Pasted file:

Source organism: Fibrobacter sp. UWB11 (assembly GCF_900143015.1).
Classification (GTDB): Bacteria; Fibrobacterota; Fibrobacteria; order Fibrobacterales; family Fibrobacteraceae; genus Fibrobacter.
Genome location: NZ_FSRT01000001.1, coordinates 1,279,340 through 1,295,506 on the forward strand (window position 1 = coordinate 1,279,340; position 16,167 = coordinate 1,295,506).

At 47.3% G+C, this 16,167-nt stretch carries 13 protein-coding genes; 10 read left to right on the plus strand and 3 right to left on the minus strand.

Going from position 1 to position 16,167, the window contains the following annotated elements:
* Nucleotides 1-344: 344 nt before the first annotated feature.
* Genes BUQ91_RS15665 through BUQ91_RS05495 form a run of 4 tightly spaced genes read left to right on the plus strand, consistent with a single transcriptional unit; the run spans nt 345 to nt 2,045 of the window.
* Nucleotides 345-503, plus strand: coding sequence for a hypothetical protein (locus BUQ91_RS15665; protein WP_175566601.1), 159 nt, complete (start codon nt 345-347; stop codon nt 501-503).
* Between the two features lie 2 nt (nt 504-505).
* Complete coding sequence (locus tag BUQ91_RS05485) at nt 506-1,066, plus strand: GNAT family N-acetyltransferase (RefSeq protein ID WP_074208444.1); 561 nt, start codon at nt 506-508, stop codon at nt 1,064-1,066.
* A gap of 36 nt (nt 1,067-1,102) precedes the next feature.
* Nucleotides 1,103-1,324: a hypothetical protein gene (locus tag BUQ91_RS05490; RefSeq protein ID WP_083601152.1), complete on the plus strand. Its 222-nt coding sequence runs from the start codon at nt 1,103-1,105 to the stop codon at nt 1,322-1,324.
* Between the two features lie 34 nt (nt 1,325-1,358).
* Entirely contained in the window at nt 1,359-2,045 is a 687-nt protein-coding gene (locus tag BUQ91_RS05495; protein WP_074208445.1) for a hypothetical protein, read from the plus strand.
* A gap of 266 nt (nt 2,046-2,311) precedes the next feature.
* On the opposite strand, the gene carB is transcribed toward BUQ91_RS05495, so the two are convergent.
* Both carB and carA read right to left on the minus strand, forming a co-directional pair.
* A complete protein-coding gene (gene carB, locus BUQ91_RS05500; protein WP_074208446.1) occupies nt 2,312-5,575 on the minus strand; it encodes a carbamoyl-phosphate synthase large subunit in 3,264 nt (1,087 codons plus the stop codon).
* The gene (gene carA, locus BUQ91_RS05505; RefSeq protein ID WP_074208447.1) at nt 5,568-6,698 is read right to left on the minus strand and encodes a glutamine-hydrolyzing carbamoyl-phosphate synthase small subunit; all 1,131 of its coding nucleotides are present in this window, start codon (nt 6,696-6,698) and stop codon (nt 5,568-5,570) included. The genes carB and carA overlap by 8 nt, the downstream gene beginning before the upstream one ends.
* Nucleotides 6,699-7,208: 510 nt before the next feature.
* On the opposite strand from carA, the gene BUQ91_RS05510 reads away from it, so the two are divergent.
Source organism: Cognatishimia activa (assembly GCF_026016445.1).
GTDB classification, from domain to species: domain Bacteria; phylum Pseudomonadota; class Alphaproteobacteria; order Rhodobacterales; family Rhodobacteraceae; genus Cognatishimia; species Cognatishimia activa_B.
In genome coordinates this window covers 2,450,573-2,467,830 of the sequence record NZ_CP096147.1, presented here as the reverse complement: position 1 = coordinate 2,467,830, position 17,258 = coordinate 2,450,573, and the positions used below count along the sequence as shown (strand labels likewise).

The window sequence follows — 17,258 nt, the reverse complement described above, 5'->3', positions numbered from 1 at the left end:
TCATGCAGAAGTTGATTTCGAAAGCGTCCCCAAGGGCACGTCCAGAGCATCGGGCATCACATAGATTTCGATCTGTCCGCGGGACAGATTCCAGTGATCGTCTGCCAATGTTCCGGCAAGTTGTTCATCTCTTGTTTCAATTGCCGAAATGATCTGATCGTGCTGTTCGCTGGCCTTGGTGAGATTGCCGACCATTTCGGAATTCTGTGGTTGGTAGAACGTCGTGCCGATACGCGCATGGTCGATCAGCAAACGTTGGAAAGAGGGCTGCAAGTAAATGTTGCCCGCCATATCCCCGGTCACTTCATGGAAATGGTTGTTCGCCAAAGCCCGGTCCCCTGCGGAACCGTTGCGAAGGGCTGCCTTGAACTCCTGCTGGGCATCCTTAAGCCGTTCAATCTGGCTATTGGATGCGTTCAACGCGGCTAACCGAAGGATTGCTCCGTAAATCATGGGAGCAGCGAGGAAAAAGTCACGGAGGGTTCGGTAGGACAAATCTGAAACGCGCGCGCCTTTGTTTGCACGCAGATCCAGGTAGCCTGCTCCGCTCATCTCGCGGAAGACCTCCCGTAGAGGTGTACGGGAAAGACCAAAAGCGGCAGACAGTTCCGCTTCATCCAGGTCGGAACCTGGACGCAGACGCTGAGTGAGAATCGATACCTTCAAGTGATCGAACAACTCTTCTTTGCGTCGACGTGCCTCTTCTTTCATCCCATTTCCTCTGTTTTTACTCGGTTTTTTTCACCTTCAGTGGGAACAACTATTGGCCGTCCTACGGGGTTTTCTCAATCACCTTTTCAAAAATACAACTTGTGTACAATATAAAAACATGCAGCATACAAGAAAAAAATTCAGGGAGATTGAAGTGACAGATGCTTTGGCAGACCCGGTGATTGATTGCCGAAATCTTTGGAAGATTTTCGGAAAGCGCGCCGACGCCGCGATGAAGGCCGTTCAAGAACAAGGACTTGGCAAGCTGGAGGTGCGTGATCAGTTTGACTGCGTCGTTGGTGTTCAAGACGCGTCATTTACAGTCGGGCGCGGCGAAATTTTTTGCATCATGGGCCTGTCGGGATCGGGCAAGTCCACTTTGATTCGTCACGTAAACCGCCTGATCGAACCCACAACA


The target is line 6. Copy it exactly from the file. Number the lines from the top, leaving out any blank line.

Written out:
* Nucleotides 1-344: 344 nt before the first annotated feature.